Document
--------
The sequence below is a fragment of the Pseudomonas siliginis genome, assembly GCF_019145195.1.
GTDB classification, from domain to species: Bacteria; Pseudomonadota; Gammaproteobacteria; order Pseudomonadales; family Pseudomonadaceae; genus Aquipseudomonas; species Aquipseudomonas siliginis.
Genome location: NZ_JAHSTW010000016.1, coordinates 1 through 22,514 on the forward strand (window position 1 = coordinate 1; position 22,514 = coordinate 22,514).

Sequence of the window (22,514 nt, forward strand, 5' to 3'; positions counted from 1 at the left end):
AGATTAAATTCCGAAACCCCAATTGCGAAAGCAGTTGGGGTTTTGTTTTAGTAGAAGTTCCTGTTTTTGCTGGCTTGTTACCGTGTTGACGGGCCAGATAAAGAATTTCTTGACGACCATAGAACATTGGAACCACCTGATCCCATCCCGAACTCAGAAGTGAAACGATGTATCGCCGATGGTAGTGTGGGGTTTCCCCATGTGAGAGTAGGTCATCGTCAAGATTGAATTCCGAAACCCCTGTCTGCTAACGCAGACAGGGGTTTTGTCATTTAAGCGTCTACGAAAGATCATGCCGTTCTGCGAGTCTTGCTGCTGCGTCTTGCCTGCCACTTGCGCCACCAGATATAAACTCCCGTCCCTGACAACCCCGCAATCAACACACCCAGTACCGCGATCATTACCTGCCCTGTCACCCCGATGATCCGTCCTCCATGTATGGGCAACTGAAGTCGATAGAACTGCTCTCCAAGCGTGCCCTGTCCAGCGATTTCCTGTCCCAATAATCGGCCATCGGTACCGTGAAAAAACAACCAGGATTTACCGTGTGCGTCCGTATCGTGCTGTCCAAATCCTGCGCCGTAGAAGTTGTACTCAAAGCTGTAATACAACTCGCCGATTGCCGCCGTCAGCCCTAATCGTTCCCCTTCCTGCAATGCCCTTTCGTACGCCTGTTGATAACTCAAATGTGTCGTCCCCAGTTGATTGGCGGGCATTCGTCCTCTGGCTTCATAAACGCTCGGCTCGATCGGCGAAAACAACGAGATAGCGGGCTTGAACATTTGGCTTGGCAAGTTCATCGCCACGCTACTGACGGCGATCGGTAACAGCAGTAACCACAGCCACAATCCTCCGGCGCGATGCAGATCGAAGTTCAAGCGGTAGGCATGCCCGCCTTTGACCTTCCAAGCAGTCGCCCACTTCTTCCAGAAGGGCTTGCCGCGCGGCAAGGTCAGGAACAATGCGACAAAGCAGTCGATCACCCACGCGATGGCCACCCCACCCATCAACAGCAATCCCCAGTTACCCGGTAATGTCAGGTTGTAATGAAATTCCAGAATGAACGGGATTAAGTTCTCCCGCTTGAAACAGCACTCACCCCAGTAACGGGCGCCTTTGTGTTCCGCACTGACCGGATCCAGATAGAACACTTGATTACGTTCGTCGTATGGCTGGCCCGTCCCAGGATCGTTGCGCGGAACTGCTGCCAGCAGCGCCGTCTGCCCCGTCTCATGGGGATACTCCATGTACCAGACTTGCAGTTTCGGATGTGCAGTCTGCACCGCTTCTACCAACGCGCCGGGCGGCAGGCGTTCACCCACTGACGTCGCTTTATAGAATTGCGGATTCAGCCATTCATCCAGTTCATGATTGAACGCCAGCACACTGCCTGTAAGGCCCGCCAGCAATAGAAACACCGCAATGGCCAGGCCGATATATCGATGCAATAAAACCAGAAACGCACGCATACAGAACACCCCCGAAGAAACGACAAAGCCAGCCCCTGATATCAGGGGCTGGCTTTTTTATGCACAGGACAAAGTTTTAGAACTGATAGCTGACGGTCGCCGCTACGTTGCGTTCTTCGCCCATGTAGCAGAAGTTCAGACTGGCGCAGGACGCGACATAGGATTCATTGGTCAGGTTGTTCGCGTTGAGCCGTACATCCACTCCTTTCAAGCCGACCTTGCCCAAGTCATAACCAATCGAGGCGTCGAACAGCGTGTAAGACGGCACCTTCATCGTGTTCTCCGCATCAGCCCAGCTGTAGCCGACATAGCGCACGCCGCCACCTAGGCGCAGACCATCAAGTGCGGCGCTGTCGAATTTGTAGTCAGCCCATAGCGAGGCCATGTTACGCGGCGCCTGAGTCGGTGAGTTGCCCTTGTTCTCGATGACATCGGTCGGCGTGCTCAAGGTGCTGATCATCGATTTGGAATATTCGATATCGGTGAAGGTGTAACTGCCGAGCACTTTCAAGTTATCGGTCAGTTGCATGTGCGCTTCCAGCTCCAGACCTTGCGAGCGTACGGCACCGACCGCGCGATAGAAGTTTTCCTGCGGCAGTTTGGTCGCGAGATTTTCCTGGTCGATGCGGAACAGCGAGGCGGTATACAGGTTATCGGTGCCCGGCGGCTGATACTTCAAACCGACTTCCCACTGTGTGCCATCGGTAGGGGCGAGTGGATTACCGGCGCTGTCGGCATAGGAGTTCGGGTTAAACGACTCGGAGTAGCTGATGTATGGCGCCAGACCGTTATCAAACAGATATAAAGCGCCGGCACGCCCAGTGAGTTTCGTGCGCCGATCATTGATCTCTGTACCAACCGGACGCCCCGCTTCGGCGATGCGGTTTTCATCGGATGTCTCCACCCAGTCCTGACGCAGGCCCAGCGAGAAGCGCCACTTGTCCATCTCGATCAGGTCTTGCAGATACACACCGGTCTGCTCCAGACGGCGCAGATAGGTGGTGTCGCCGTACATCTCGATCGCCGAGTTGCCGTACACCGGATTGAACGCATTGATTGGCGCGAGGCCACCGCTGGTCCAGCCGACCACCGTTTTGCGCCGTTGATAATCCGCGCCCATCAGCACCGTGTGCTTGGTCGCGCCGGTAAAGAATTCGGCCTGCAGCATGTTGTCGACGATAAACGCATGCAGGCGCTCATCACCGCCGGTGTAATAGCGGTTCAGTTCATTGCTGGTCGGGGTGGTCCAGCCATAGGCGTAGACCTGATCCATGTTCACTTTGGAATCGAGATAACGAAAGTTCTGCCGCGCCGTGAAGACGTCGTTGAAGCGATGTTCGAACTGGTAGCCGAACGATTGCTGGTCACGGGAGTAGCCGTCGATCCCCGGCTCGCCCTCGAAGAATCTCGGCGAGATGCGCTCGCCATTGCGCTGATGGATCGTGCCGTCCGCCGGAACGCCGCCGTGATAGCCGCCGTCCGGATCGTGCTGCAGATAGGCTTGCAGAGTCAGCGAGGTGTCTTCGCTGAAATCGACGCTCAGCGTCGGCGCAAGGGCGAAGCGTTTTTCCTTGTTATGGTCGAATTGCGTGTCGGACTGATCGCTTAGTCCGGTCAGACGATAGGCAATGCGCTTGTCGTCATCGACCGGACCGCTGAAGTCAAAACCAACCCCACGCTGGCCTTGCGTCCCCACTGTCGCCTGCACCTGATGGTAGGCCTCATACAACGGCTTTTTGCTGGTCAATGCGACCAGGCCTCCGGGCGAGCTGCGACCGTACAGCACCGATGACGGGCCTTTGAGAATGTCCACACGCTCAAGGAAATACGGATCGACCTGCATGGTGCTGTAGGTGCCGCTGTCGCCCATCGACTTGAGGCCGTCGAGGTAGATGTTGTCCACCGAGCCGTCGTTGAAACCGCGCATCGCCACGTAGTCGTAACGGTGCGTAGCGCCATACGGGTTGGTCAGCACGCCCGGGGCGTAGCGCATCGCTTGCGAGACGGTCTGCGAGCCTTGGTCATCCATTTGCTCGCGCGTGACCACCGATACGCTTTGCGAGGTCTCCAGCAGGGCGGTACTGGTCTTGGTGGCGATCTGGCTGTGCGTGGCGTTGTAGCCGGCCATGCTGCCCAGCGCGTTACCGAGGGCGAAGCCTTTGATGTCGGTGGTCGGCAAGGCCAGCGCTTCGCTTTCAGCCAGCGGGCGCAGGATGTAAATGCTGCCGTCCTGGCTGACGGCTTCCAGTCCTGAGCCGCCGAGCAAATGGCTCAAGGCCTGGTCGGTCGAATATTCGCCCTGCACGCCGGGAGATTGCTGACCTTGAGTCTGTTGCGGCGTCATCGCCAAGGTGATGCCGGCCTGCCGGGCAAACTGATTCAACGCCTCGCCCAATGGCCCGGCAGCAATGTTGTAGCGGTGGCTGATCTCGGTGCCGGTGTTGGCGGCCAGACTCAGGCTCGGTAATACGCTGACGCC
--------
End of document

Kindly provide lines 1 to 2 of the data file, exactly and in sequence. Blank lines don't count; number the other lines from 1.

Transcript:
The sequence below is a fragment of the Pseudomonas siliginis genome, assembly GCF_019145195.1.
GTDB classification, from domain to species: Bacteria; Pseudomonadota; Gammaproteobacteria; order Pseudomonadales; family Pseudomonadaceae; genus Aquipseudomonas; species Aquipseudomonas siliginis.